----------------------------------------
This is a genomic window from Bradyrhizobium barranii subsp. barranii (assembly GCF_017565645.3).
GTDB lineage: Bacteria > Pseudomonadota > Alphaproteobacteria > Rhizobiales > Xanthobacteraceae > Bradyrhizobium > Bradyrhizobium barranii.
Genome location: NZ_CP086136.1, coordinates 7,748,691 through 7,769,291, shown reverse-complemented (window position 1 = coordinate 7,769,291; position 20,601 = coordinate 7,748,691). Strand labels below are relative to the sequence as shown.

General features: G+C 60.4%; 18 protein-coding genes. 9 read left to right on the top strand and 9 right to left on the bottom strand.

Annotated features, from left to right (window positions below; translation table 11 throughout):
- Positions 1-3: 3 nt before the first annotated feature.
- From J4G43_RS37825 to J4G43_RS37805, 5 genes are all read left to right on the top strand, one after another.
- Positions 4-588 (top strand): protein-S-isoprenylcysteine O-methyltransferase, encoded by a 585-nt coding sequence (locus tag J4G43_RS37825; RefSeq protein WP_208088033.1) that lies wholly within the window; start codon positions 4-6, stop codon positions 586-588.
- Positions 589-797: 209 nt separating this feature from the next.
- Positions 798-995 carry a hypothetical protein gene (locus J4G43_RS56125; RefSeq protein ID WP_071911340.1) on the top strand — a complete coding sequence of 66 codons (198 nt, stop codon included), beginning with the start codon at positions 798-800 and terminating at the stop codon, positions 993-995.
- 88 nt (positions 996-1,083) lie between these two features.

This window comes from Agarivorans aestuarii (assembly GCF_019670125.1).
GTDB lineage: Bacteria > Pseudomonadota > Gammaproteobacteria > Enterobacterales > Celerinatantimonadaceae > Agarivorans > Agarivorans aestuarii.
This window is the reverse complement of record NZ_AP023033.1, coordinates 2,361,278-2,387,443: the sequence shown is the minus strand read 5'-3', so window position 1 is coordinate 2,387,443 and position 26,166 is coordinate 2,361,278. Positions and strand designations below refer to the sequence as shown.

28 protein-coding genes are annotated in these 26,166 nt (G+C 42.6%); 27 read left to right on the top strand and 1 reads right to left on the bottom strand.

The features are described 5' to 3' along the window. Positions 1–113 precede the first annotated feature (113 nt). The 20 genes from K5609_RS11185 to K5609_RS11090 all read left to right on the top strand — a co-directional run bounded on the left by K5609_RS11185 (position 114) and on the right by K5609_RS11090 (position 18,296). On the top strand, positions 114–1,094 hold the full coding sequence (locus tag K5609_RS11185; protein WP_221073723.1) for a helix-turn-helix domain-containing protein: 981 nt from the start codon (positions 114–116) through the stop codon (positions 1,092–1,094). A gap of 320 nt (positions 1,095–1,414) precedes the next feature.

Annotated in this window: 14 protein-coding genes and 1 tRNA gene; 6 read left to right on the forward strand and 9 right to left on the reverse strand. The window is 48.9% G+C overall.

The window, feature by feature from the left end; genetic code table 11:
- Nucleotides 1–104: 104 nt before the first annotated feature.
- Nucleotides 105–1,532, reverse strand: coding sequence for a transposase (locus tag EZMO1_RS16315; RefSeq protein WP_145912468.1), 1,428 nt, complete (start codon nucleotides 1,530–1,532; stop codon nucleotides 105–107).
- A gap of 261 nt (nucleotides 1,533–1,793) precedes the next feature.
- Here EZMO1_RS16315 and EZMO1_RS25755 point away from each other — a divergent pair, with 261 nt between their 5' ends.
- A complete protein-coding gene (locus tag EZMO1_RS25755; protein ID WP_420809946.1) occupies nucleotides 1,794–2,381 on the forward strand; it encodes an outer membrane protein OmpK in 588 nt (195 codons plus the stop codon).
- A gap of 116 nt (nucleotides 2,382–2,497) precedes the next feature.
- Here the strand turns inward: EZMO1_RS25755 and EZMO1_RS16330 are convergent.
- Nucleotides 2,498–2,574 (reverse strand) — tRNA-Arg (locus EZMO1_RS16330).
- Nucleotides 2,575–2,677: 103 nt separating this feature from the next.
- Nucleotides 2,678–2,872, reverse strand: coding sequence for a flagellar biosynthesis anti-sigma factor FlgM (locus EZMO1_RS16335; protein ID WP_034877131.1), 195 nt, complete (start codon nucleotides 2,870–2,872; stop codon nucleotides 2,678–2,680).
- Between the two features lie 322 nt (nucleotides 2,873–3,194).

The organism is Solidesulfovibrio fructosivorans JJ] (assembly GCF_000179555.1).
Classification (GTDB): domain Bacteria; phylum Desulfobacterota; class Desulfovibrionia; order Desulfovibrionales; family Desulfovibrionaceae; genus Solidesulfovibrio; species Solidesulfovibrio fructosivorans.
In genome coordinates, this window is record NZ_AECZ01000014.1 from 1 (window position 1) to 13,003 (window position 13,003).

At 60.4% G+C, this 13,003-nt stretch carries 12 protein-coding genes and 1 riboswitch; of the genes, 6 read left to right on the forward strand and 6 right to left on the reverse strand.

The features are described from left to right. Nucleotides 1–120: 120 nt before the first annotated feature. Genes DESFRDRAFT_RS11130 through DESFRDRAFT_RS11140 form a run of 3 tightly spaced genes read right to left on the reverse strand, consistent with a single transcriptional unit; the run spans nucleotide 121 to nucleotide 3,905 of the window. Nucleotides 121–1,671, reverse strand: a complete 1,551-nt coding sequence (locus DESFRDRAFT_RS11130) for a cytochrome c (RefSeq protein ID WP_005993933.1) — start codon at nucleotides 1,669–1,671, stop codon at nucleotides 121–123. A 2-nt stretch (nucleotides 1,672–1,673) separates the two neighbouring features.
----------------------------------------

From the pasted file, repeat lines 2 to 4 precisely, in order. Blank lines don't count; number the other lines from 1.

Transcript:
GTDB lineage: Bacteria > Pseudomonadota > Alphaproteobacteria > Rhizobiales > Xanthobacteraceae > Bradyrhizobium > Bradyrhizobium barranii.
Genome location: NZ_CP086136.1, coordinates 7,748,691 through 7,769,291, shown reverse-complemented (window position 1 = coordinate 7,769,291; position 20,601 = coordinate 7,748,691). Strand labels below are relative to the sequence as shown.

General features: G+C 60.4%; 18 protein-coding genes. 9 read left to right on the top strand and 9 right to left on the bottom strand.